The following herbs tend to bloom and work wonders for a horse during the fall season. A word of caution: as with anything, moderation is key.
When introducing your horse to the following herbs, make sure to do so gradually and in small quantities. A smooth, seamless transition will ensure your horse takes to these herbs with a winning attitude and a happy, healthy gut.
1. Milk thistle for horses
Milk thistle is an absolute gem for horses. This beautiful purple plant is a great antioxidant for horses.
Milk thistle’s primary nutrients include chromium, iron, manganese, phosphorus, selenium, tin, and zinc. This life-nourishing herb is very beneficial for protecting and strengthening a horse's liver.
Makes you look at this purple plant a little differently now, doesn’t it?
Wait until you hear about burdock root for horses.
2. Burdock root for horses
We’ll admit it: burdock is a pain in the side to fish out of a horse's forelocks and tails. But it truly is such an amazing herb for a horse’s overall health.
Burdock contains carbohydrates, copper, iodine, iron, protein, silicon, sulfur, zinc, and vitamins A, B-complex, C, E, and P. This awesome herb is known as one of the best blood purifying herbs on the planet.
Its diuretic properties make it a wonderful herb for helping reduce fluid build-up in a horse’s body. Though they’re tough as nails to fork out of a horse’s forelocks and tails, we can’t recommend milk thistle enough for a horse’s overall health.
3. Blackberry leaf
Blackberry leaves are wonderful, nutritious herbs for a horse’s health. These vitamin C-carrying super herbs are great for a horse’s intestines.
In addition to being an anti-inflammatory, cleansing, and detoxifying herb for the blood and body, blackberry leaves include intestinal flora and healthy bacteria to keep common horse conditions like laminitis away. We say “yes!” to blackberry leaves in the fall.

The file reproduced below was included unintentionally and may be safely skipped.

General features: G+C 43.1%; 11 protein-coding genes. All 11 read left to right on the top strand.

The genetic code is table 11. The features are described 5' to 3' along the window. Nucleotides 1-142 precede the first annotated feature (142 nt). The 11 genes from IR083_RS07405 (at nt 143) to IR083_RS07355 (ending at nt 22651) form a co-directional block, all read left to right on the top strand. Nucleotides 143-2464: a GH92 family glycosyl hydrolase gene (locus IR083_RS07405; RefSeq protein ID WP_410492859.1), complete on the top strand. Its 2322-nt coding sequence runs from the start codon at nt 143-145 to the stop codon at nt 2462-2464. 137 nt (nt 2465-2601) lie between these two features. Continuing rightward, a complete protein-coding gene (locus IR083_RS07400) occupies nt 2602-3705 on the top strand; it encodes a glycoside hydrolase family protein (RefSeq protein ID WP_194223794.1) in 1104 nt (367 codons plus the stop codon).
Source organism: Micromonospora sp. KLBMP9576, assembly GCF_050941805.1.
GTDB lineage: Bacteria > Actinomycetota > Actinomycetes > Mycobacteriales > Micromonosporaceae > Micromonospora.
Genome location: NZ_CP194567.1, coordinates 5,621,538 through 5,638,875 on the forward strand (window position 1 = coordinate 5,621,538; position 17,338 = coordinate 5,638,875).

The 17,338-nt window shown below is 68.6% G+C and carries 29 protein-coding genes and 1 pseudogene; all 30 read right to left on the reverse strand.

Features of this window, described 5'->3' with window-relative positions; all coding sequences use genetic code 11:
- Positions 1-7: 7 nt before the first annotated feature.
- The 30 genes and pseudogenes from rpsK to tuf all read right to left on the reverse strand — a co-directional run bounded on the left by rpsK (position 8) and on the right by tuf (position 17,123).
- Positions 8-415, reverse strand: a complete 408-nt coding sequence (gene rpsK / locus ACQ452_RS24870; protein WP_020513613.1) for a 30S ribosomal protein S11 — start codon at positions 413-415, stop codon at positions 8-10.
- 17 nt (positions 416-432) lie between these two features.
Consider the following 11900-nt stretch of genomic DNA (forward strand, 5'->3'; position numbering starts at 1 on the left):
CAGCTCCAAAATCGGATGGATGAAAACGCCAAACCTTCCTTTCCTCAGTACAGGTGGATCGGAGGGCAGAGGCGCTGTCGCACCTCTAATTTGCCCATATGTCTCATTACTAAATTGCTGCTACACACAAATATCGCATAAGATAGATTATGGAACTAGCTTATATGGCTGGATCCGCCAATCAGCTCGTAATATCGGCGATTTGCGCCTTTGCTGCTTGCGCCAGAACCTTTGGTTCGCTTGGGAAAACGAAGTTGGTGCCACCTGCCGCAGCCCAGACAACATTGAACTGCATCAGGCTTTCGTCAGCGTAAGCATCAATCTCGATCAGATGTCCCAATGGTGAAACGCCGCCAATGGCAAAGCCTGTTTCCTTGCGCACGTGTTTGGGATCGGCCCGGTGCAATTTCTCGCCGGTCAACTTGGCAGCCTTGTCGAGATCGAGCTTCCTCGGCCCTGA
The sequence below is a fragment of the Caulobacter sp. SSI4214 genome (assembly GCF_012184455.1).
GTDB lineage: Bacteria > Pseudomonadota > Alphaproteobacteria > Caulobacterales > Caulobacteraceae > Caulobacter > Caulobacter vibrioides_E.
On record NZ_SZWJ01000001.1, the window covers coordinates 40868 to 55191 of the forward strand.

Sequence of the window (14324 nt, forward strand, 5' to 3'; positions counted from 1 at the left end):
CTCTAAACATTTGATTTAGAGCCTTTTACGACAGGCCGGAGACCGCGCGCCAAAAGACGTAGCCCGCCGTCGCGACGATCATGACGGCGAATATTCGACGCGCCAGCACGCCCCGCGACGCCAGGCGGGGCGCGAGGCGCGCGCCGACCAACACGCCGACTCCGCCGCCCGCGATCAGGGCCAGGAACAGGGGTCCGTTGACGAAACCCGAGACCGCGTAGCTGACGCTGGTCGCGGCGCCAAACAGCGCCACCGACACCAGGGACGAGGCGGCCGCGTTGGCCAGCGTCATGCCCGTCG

4. Dandelion leaf
Dandelion leaves! These hearty, easily recognizable yellow herbs can be found nearly everywhere. But did you know that it’s also a super herb that can help your horse thrive during fall?
That’s because dandelion contains vitamins B, C, and E, and can soothe many conditions and provide much-needed relief from inflammation and pain.
Try giving a handful to your horse, and see how your horse feels after munching on them.
5. Nettle leaf
Caution: if you choose to pick nettles, make sure to wear heavy-duty gloves. They don’t call them stinging nettles for nothing!
Fortunately, horses love nettle leaves (and are safe to consume). If horses had the ability to study up on their benefits as we can, horses would tell you that nettle leaves contain a whole gang load of excellent minerals, including calcium, potassium, magnesium, copper, silicon, and iron.